Fish and Cherries Productions

Creative content from a mad mind.


The White Filmmakers Green-Book

I’ve been sitting on this one for almost a month, trying to get it just right. It’s a sensitive topic, but one that I have a lot of opinions on. Granted, I’m not the only one and this probably would have been a lot more relevant had this come out right after the Oscars, but given how sensitive the topic is, I wanted to do my best to present my arguments in the best way possible. So without further ado, let’s look at why the Oscars are stupid about race.

The White Filmmaker’s Green-Book

Posted under Musings

Reel Snippets of 3-10-17

I’m back!

After my hiatus for job search and health reasons, I’m ready to kick back into gear. And what better way to do that than with two movies I’ve been itching to talk about: an outstanding horror movie from a comedian and something I’ve been hinting at for a while now… let’s roll.

Fifty Shades Darker
Get Out

Posted under Reel Snippets

Black is the New Green

I’m going to go out on a limb and assume that most of you have become aware of the new remake of Annie coming out this year, the spin being that the cast is almost entirely African-American. Naturally, as with every time a character’s race is changed in a remake or adaptation, this has caused a bit of an uproar with some uncomfortable words attached. To give my personal thoughts briefly, I’m not thrilled about the film, but it’s less about changing the race of the characters than wondering if we really need another adaptation of Annie. Also, as a person from a musical theater background, I have a problem when classic showtunes are “updated” by adding a hip-hop back beat or a pop remix. However, seeing as two of the movie’s producers are Jay-Z and Will Smith, it’s entirely possible that was part of the contract.

But that situation brings my attention to a controversy of the same nature that cropped up a month or two ago. This may have slipped under the radar, but 20th Century Fox is rebooting the Fantastic Four film franchise with a completely new cast and crew. The big twist? Johnny Storm, also known as the Human Torch, is now black. Sure enough, copious amounts of people got their undies in a bundle over this, since Johnny has always been white in the comics. The question then becomes if this whole thing is worth all the fuss. Personally, I would say it’s worth some concern, but not for the reasons you’d think.

There’s nothing wrong with changing a character’s race in an adaptation to give representation to the POC section of the population. After all, it worked for Heimdall in the Thor movies, seeing as he was one of the best parts of it. However, changing the Human Torch’s race comes with a little more baggage than that. You see, the Fantastic Four are known as the quintessential Marvel family in every meaning of the word, since Johnny and Sue Storm are siblings and Sue eventually marries Reed Richards (Ben Grimm is… um… the best friend that’s like family and crashes on their couch, I guess?). But here’s the thing: they made Johnny black, but kept Sue white and this just raises a lot of questions. Is Johnny a foster child? Are they step-siblings now? Have they been changed to cousins in this version? Now, if the movie addresses this, I’ll be completely fine with it. It could even be a great statement about what family truly means in the 21st Century and how blood relation isn’t the only definition.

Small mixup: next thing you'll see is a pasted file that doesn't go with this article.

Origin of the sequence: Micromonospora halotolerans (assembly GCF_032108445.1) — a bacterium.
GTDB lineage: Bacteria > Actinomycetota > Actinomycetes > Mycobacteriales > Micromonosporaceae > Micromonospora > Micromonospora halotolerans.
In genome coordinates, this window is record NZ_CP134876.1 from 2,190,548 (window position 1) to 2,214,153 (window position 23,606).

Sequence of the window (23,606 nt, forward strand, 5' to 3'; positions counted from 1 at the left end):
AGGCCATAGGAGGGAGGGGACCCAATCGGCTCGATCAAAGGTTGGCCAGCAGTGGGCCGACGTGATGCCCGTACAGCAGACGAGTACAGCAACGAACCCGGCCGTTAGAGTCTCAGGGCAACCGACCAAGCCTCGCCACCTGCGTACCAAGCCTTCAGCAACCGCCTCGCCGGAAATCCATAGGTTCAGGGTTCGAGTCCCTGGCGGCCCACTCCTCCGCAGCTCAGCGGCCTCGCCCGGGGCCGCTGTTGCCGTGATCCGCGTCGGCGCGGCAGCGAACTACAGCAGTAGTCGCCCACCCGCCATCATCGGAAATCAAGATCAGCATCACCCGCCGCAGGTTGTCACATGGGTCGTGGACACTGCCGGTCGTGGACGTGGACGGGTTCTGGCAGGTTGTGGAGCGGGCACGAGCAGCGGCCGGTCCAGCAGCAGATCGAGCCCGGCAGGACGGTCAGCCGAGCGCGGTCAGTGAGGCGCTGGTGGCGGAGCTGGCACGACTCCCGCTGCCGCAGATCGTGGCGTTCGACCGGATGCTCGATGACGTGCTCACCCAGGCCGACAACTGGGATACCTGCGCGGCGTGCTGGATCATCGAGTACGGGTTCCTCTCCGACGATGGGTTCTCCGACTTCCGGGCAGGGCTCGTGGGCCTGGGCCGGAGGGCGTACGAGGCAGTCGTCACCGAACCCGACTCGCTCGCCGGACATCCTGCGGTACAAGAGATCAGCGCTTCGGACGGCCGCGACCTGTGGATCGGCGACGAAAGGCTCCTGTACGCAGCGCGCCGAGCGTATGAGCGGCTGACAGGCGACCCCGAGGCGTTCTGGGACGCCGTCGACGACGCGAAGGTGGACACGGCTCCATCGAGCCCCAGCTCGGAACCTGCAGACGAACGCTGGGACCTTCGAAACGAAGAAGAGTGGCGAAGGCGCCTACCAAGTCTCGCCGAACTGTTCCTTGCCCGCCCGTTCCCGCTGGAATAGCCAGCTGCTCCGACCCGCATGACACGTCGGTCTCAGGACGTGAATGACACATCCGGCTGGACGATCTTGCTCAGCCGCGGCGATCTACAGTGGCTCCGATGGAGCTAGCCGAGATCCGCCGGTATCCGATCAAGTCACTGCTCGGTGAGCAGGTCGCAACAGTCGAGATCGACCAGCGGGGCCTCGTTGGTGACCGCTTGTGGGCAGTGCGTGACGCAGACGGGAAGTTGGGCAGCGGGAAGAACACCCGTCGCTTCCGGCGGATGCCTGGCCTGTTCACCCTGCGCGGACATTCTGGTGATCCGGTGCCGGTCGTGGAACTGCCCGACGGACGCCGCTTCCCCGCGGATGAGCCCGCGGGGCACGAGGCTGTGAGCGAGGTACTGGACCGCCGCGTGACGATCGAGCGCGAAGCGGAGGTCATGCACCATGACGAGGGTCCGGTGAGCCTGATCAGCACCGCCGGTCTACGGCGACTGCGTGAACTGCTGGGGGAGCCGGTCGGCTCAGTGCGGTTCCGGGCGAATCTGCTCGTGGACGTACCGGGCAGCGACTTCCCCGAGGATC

UPDATE: I am told that Sue is the foster child in the Storm family in the upcoming reboot. However, given this next bit, I don’t think that helps matters.

But really, my issue isn’t that they’re making Johnny black. No, my issue is that they’re keeping Sue white.

If the filmmakers wanted to go all the way with this concept, they would have made both of the Storm siblings African-American. But for some reason, Sue, who I remind you is the one who gets married, kept her ethnicity. I’m not normally one to deconstruct things too excessively to look for discrimination, which should disappoint the faculty of UC Santa Cruz. But the more I think about it, the more this rubs me the wrong way.

Maybe it’s the possibility that a much grander statement was denied by not changing the marriage of Reed and Sue into an interracial marriage, or the idea that her race was kept the same because there was some weird societal standard that Caucasian women are somehow prettier or more desirable than African-American ones, or that the womanizer character got a race lift rather than the one in the stable relationship. (Wow, UC Santa Cruz really did get inside my head.) Really, though, what bugs me the most is that on the surface, it seemed like a character’s race was changed for a publicity stunt and no one at any point seems to have asked, “So why don’t we change his sister’s race too?”

At the end of the day, changing race should involve a lot of passion from the people doing it. We may not have asked for a racially different update to Annie, but the people behind it probably felt that this was a big step for the community. I detect no such passion behind the Fantastic Four change. To me, that strikes as a lazy attempt to try and seem like they’re progressive and with the times in order to trick more money out of the hands of moviegoers, as well as Fox’s attempt at being edgy and trying to keep up with the mainstream Marvel films. So when all is said and done, I do not believe the sun’ll come out tomorrow on this reboot.

Posted under Musings

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